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  #1  
Old 10-04-2003, 01:28 PM
KarmaComa KarmaComa is offline
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Removing my own stitches (sutures)... risks?

I have some really thin sutures (7 of them) and the clinic is closed on the weekends. Obviously I shouldn't remove them if I want to go by the book, but what's involved, other than <snip> <tweeze> <snip> <tweeze> etc.? What are the worries and risks?
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  #2  
Old 10-04-2003, 01:31 PM
Phage Phage is offline
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Besides your flesh falling apart and death? I suspect that it greatly depends on where they are and if the wound is actually sealed, but why go at it on your own? If you need to see a doc later they are going to ask you why you went at their area of expertise with some lefty-scissors.
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  #3  
Old 10-04-2003, 01:41 PM
KarmaComa KarmaComa is offline
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Because I'm left-handed! The issue is that it's in my face, and they should come out today, because the wound is sealed and the longer they're in, the more scarring I'll get from the sutures themselves.

But I suppose, if done improperly, it could lead to death 50-70 years from now.

I'm actually going to go to the hospital to get it done, but I'm curious.
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  #4  
Old 10-04-2003, 01:51 PM
InternetLegend InternetLegend is offline
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If your wound isn't sufficiently healed and/or if you use non-sterile scissors, you could get an infection. If you aren't careful with your scissors, you could cut yourself. If you pull too hard on the sutures, you could conceivably cause a new injury. Aside from those risks, I don't think there's anything else. Our vet had us remove our own dog's stitches once, but we weren't too worried about scarring.

If there's a help line for the clinic, you might try calling that. Alternately, if you really want those sutures out today, you could see if you can get the on-call doctor on the phone to ask permission.
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  #5  
Old 10-04-2003, 02:06 PM
Duckster Duckster is offline
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Quote:
Originally posted by KarmaComa
Because I'm left-handed! The issue is that it's in my face, and they should come out today, because the wound is sealed and the longer they're in, the more scarring I'll get from the sutures themselves.
Is this a medical opinion, or your own?

Why not put the vanity issues aside for the weekend and have the doctor do it for you when it's time.
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  #6  
Old 10-04-2003, 03:16 PM
Dr_Paprika Dr_Paprika is offline
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The biggest concern is that you don't remove them properly. There's not a lot to it. You pull on BOTH ends of one suture with some tweezers, and cut BELOW the knot, on ONE string of the buried loop, with some scissors.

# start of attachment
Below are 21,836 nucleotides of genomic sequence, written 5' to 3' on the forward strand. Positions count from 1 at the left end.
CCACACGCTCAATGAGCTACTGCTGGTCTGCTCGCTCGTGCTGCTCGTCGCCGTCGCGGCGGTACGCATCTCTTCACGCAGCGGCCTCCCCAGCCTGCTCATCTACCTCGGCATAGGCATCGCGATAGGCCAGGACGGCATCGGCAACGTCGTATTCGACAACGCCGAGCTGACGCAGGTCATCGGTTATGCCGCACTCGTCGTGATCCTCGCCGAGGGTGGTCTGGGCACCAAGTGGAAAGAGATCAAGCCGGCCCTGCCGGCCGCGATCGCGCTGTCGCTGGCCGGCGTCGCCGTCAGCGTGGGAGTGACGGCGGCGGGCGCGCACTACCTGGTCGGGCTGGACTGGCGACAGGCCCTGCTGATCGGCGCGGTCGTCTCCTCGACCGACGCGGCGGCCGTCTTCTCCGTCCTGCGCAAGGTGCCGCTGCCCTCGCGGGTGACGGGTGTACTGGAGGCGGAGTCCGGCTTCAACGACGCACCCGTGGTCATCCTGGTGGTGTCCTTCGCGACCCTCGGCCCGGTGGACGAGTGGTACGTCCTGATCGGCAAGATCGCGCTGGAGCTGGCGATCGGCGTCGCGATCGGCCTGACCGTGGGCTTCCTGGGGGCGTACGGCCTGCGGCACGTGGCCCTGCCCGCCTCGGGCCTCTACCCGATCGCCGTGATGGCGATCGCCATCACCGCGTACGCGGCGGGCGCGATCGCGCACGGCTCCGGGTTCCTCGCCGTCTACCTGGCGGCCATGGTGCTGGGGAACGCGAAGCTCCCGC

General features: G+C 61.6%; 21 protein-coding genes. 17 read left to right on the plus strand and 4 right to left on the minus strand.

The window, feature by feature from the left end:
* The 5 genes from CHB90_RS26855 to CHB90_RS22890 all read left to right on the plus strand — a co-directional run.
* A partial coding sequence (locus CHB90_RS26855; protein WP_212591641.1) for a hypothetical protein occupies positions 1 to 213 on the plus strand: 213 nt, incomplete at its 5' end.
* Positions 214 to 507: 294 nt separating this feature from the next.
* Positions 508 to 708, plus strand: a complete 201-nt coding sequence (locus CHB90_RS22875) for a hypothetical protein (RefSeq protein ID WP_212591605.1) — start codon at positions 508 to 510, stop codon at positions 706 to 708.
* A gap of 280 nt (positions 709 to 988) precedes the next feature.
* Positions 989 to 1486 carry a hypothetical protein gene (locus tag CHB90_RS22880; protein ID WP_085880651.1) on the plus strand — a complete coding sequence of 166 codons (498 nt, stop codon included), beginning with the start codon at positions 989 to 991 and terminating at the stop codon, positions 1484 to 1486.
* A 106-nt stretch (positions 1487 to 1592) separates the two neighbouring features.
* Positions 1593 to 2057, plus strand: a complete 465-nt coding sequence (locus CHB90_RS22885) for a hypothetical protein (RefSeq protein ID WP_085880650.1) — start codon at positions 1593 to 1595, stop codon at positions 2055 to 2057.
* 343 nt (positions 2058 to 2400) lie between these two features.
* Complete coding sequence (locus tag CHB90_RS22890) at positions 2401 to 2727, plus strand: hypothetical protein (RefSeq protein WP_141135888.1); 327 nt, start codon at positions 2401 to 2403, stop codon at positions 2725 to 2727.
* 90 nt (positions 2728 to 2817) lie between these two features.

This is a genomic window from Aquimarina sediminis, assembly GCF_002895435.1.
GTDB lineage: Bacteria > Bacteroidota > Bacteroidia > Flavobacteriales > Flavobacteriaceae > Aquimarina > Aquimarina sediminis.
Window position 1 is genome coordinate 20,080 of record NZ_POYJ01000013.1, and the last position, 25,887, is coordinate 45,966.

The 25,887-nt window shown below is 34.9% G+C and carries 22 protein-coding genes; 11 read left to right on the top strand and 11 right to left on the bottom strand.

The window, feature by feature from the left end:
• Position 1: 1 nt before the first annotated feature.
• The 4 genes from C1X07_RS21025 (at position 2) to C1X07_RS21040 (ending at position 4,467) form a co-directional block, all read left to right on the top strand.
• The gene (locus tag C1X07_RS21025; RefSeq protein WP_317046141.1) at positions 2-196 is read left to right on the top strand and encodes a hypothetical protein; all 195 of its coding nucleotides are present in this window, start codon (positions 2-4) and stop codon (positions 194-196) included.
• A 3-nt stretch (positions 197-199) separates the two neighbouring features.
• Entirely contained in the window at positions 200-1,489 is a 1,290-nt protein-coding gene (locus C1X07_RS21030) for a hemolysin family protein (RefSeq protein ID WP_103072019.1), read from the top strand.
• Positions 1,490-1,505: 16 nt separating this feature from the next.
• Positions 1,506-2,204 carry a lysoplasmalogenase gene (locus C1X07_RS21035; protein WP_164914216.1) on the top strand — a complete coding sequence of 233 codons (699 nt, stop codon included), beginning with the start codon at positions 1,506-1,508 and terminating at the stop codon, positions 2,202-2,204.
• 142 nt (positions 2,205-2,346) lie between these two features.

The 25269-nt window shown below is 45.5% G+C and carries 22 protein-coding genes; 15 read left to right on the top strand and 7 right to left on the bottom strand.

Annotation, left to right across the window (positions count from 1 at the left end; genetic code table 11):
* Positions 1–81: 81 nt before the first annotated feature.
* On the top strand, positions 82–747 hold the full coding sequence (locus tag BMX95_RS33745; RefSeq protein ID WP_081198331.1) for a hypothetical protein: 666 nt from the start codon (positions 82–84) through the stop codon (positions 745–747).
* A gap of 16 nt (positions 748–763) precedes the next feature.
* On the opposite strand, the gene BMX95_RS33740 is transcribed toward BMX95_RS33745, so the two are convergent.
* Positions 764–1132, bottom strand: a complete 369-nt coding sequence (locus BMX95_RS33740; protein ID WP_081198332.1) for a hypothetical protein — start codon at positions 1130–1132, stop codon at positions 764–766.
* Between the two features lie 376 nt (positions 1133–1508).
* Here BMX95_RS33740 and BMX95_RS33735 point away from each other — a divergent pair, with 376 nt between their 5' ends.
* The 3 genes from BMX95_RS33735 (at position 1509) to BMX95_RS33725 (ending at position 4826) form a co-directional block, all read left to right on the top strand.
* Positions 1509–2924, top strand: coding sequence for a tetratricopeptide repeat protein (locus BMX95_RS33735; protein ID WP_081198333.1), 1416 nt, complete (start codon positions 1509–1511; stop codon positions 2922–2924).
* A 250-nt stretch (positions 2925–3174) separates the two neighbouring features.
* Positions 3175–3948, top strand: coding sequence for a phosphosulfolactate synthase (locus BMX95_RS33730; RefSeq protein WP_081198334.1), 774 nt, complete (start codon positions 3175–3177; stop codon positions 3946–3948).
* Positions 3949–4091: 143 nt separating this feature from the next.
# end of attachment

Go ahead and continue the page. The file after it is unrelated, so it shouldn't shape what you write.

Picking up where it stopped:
Personally, I don't care if my patients remove their own sutures providing they do it properly.
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  #7  
Old 10-04-2003, 03:21 PM
Dragonblink Dragonblink is offline
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In my experience, "railroad tracks" from sutures fade pretty well. Two days' wait won't kill you. An infection, on the other hand, could eff you up right good.
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  #8  
Old 10-04-2003, 03:32 PM
Eleusis Eleusis is offline
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IMHO this is a great way to save $50. I don't really see how sterility comes into play very much. I use a pair of nail clippers to clip below the knot and jerk out the stitch. The clippers never even touch my skin.
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  #9  
Old 10-04-2003, 03:46 PM
mangeorge mangeorge is offline
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Quote:
Originally posted by Dr_Paprika
The biggest concern is that you don't remove them properly. There's not a lot to it. You pull on BOTH ends of one suture with some tweezers, and cut BELOW the knot, on ONE string of the buried loop, with some scissors.

Personally, I don't care if my patients remove their own sutures providing they do it properly.
Exactly what my doctor said when I wanted to do mine. It was easy. My GF actually did the deed, as she was an experienced seamstress.
Vanity didn't enter into it. I was stoned, we were having a good time, and I didn't feel like going to the hospital.
I did leave the eye surgery stitches to the doctor.
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  #10  
Old 10-04-2003, 03:54 PM
Bumbazine Bumbazine is offline